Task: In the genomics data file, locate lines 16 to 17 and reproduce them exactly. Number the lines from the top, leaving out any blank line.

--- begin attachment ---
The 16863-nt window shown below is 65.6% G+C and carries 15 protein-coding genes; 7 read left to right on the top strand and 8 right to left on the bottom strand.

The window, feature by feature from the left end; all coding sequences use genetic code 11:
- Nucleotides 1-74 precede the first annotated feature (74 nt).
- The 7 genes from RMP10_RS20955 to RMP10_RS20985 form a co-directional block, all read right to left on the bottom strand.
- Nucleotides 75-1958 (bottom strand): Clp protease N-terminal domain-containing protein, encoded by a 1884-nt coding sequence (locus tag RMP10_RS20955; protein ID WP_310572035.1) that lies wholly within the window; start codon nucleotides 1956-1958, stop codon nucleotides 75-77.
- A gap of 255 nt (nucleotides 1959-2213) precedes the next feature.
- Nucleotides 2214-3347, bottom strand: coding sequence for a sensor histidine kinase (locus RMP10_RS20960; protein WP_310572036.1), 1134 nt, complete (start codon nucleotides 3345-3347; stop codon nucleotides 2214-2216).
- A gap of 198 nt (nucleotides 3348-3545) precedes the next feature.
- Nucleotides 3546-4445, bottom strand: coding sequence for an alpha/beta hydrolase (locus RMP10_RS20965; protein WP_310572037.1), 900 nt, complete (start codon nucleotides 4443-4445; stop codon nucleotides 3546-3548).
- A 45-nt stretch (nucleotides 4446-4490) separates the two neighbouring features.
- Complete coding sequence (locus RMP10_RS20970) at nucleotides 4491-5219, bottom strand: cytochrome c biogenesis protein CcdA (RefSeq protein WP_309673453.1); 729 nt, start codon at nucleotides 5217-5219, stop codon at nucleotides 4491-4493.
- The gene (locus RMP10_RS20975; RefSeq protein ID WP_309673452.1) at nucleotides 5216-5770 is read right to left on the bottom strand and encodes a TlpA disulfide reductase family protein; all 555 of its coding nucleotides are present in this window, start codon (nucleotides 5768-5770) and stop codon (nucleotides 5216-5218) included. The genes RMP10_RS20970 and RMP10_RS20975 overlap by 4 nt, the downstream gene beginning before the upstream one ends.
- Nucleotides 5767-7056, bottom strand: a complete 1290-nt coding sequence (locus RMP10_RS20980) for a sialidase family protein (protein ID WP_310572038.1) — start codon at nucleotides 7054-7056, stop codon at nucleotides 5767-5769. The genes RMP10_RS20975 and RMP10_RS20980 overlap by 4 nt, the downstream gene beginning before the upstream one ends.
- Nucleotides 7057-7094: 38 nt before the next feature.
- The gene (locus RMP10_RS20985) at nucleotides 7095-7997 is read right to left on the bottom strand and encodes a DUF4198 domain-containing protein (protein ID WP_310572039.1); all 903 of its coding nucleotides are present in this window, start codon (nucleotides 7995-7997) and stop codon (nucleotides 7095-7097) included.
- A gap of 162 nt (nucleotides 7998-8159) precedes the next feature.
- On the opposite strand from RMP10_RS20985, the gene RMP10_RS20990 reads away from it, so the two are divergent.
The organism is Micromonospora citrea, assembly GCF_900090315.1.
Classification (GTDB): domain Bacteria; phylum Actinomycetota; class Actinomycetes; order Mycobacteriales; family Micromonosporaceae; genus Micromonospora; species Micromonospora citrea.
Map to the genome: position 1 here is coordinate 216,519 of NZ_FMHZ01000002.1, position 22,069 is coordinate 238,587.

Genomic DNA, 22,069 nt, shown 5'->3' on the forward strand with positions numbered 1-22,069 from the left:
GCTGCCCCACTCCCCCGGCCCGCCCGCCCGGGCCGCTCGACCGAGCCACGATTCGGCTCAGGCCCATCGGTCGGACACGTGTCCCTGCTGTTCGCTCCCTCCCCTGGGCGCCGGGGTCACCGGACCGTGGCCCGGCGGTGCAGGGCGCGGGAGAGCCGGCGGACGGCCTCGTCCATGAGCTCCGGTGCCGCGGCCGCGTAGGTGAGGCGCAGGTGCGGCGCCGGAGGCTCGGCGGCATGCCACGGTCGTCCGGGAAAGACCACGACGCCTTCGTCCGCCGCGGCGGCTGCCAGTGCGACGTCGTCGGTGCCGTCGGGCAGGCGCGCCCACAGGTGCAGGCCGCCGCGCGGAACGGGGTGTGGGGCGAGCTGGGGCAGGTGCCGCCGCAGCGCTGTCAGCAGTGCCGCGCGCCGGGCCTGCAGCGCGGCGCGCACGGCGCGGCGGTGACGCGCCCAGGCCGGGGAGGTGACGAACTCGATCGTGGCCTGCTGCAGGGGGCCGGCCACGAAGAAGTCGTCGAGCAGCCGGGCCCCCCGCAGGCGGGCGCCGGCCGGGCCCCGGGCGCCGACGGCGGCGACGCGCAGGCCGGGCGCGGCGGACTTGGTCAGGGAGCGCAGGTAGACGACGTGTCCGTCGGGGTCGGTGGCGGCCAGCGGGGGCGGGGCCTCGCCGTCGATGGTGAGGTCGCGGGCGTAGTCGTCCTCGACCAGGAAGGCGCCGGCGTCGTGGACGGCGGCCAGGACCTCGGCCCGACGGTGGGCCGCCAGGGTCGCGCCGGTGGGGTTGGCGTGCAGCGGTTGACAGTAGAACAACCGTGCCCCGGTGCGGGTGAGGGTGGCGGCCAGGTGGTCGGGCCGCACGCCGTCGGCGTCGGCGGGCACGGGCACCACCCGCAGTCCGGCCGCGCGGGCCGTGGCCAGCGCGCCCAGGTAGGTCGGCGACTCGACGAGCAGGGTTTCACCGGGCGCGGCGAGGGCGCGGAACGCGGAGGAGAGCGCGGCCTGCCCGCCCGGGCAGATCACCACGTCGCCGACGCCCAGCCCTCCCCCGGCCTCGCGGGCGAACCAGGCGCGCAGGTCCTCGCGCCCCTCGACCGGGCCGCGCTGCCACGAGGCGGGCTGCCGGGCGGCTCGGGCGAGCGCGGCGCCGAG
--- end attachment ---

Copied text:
- A gap of 162 nt (nucleotides 7998-8159) precedes the next feature.
- On the opposite strand from RMP10_RS20985, the gene RMP10_RS20990 reads away from it, so the two are divergent.